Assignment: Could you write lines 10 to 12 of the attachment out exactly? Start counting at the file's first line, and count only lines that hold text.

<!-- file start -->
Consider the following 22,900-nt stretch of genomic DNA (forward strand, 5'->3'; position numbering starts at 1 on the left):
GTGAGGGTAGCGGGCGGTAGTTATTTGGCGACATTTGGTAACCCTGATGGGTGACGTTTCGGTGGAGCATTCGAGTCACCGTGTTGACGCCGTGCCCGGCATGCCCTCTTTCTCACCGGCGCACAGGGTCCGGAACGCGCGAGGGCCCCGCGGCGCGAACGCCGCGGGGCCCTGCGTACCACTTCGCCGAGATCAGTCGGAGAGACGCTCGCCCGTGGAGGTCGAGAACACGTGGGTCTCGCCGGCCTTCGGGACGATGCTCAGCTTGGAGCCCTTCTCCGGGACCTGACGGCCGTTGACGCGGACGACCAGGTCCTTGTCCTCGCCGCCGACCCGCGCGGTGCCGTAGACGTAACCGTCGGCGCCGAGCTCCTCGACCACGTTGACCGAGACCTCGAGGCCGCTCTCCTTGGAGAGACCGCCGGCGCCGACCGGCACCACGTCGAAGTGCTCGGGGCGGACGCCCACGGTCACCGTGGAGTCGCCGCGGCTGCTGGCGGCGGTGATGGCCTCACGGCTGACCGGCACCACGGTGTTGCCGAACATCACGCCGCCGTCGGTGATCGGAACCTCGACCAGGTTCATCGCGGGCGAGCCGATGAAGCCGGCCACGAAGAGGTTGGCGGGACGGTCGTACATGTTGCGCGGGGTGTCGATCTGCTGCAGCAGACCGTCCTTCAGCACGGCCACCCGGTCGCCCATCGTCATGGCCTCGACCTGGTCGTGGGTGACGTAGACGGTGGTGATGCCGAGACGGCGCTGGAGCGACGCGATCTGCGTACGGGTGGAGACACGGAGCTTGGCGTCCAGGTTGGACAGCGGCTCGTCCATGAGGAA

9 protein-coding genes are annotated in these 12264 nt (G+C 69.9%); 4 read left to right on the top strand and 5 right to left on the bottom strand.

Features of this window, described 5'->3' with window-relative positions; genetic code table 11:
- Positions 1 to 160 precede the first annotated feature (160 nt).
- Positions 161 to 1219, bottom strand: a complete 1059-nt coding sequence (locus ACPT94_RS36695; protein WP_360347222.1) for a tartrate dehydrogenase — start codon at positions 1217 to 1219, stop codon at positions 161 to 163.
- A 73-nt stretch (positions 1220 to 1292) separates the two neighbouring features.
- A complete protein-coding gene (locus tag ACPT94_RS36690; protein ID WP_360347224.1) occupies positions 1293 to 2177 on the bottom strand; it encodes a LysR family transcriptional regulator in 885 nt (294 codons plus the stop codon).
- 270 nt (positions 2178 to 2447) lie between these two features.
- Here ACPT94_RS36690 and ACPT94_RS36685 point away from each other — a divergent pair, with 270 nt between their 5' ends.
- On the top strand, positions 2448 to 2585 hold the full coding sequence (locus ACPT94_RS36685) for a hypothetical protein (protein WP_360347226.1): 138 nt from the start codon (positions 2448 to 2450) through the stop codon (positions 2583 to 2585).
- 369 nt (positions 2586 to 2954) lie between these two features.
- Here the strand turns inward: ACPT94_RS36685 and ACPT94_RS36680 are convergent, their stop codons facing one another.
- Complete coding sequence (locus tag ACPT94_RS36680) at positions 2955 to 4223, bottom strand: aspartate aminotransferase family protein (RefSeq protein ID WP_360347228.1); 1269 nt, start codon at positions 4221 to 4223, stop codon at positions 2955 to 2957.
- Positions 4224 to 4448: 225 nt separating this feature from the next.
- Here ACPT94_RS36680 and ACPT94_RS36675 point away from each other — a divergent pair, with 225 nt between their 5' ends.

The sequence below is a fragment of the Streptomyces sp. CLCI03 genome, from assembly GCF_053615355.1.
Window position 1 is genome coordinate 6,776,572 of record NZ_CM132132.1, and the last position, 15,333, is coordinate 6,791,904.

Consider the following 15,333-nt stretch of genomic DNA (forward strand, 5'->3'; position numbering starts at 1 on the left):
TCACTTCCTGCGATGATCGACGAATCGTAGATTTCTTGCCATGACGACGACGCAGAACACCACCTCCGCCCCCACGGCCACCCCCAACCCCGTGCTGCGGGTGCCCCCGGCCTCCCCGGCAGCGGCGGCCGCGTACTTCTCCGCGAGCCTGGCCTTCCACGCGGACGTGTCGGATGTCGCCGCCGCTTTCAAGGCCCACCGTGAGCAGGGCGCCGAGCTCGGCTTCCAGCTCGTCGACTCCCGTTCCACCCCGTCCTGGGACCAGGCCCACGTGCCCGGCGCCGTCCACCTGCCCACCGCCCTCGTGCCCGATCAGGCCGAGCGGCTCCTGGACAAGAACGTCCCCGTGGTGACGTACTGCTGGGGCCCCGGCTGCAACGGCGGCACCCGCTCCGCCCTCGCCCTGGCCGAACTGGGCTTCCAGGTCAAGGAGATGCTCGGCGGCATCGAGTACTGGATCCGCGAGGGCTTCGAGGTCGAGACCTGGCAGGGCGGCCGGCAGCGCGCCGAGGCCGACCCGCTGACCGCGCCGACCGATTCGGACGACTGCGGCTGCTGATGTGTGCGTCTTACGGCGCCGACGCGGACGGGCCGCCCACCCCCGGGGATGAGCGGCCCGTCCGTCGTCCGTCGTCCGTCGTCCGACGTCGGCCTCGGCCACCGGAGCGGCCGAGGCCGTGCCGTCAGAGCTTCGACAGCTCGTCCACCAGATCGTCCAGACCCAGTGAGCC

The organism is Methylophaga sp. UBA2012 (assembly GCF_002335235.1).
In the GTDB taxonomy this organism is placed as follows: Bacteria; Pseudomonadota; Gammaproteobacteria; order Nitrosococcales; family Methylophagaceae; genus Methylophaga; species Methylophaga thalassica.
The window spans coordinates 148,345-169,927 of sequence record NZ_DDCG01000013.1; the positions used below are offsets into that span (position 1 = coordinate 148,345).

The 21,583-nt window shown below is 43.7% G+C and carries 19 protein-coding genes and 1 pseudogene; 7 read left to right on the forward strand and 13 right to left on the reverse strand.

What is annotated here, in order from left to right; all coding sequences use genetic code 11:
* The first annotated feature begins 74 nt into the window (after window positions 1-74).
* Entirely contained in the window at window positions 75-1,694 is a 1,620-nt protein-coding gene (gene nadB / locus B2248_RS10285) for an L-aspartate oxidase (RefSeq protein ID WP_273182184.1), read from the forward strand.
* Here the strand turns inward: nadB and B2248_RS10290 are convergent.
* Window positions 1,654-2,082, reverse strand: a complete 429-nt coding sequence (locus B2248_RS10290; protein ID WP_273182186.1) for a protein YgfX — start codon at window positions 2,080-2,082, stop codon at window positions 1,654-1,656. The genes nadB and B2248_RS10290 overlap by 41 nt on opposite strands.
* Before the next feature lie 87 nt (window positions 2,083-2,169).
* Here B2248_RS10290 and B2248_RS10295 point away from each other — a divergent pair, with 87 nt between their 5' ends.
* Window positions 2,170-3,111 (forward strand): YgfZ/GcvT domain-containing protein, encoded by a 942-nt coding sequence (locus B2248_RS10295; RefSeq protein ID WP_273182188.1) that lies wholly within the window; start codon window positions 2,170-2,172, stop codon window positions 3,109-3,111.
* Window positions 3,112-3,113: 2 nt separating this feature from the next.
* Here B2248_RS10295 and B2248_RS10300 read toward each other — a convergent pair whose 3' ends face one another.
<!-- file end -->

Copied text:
- Here ACPT94_RS36690 and ACPT94_RS36685 point away from each other — a divergent pair, with 270 nt between their 5' ends.
- On the top strand, positions 2448 to 2585 hold the full coding sequence (locus ACPT94_RS36685) for a hypothetical protein (protein WP_360347226.1): 138 nt from the start codon (positions 2448 to 2450) through the stop codon (positions 2583 to 2585).
- 369 nt (positions 2586 to 2954) lie between these two features.